Seismic data interpolation plays a fundamental role in seismic data processing, which provides the regularly sampled seismic data for the following jobs like 3D SRME and wave equation-based migrations (Xu et al., 2010). There has been a number of effective methods to recover missing seismic traces, these methods can be generally divided into three types. The first kind is based on a convolution operator, which utilizes a prediction filter computed from the low-frequency parts to predict the high-frequency components (Wang, 2002; Spitz, 1991; Porsani, 1999). However, the predictive filtering method can only be applied to regularly sampled seismic data (Naghizadeh and Sacchi, 2007). The second type is a transformed domain method, which is based on a sparsity assumption and makes use of the theory of compressive sensing or compressive sampling (CS) (Donoho, 2006; Mallat, 2009; Herrmann, 2010; Candès et al., 2006) to achieve a successful recovery using highly incomplete available data (Sacchi et al., 1998; Wang, 2003; Zwartjes and Gisolf, 2007; Yang et al., 2013b; Zwartjes and Sacchi, 2007; Yang et al., 2012). Naghizadeh and Sacchi (2007) proposed a multistep autoregressive strategy which combines the first two types of methods to reconstruct irregular seismic data. The third type is based on the integral of continuation operators. This integral is performed based on the traveltime calculation from a velocity model, thus it depends on the known velocity model, which also becomes its limitation (Stolt, 2002; Canning and Gardner, 1996; Bleistein and Jaramillo, 2000; Fomel, 2003).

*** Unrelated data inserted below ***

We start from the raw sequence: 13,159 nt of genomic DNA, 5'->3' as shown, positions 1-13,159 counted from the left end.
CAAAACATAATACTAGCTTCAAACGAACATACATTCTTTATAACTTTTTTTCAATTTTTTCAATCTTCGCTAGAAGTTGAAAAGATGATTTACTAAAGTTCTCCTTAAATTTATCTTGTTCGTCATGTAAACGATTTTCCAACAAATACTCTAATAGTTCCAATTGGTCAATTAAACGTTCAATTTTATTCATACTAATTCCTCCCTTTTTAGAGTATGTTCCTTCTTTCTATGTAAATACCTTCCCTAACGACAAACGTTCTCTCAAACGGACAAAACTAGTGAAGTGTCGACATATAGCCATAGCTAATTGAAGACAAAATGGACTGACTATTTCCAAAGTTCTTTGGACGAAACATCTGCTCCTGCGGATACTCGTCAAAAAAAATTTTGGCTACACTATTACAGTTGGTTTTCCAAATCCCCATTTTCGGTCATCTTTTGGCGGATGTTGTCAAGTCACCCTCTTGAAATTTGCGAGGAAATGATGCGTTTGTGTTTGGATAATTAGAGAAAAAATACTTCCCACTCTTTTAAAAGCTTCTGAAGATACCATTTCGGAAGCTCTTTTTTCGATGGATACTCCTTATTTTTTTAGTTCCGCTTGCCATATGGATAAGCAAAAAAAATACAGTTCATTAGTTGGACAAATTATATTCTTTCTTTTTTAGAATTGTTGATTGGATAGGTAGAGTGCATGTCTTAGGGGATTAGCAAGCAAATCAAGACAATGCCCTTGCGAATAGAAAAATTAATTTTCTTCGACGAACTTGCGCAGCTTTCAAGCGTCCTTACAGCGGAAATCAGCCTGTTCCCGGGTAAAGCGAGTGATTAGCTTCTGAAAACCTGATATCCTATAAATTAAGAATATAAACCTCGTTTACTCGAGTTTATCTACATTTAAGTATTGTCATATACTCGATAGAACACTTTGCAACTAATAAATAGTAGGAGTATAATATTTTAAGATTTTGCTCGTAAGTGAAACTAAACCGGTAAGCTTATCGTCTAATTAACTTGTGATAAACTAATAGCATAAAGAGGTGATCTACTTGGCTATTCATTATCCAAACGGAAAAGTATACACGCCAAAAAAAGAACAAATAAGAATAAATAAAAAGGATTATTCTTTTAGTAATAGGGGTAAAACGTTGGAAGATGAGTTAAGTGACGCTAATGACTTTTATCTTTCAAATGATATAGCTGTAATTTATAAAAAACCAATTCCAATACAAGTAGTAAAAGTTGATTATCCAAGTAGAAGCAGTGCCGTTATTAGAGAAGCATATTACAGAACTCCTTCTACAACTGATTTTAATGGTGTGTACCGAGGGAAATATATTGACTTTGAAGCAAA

A recently very popular way for interpolating irregularly sampled seismic data is by using iterative thresholding, such as projection onto convex sets (POCS) and iterative shrinkage thresholding (IST), mainly because of their simple formulations and convenient implementations. Different thresholding approaches will lead to different performances for interpolation. Because of the advancement of the non-convex optimization algorithms, a half-thresholding algorithm has been proposed both in signal-processing and exploration geophysics communities (Xu et al., 2012; Yang et al., 2013a). In this paper, we summarize a general thresholding framework for IST algorithm. The only difference among soft, hard, and half thresholding lays in the thresholding operator. Thus, a percentile thresholding strategy, which is particularly useful in practice, can be straightforwardly applied to the case of half thresholding. We use both synthetic and field data examples to demonstrate the performance of our proposed percentile-half-thresholding algorithm, compared with other three existing approaches.